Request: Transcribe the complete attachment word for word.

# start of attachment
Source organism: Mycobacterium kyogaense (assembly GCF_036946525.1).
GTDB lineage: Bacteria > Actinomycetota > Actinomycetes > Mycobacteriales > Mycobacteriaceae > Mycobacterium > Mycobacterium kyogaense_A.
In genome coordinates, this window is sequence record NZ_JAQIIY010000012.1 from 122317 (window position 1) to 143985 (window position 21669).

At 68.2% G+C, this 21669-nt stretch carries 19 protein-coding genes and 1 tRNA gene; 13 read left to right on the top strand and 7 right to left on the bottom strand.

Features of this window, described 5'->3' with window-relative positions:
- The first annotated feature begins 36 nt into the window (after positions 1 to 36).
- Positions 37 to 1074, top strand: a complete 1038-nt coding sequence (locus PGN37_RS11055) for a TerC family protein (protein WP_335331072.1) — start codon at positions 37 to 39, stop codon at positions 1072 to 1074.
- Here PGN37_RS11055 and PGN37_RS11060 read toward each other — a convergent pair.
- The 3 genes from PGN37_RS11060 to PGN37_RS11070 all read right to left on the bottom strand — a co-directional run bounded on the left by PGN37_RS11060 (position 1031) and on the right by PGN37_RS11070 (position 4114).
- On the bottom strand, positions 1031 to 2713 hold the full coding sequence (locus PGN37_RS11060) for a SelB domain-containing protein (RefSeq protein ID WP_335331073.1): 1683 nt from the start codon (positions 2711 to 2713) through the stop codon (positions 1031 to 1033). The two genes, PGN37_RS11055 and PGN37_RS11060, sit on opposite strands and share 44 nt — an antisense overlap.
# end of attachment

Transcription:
Source organism: Mycobacterium kyogaense (assembly GCF_036946525.1).
GTDB lineage: Bacteria > Actinomycetota > Actinomycetes > Mycobacteriales > Mycobacteriaceae > Mycobacterium > Mycobacterium kyogaense_A.
In genome coordinates, this window is sequence record NZ_JAQIIY010000012.1 from 122317 (window position 1) to 143985 (window position 21669).

At 68.2% G+C, this 21669-nt stretch carries 19 protein-coding genes and 1 tRNA gene; 13 read left to right on the top strand and 7 right to left on the bottom strand.

Features of this window, described 5'->3' with window-relative positions:
- The first annotated feature begins 36 nt into the window (after positions 1 to 36).
- Positions 37 to 1074, top strand: a complete 1038-nt coding sequence (locus PGN37_RS11055) for a TerC family protein (protein WP_335331072.1) — start codon at positions 37 to 39, stop codon at positions 1072 to 1074.
- Here PGN37_RS11055 and PGN37_RS11060 read toward each other — a convergent pair.
- The 3 genes from PGN37_RS11060 to PGN37_RS11070 all read right to left on the bottom strand — a co-directional run bounded on the left by PGN37_RS11060 (position 1031) and on the right by PGN37_RS11070 (position 4114).
- On the bottom strand, positions 1031 to 2713 hold the full coding sequence (locus PGN37_RS11060) for a SelB domain-containing protein (RefSeq protein ID WP_335331073.1): 1683 nt from the start codon (positions 2711 to 2713) through the stop codon (positions 1031 to 1033). The two genes, PGN37_RS11055 and PGN37_RS11060, sit on opposite strands and share 44 nt — an antisense overlap.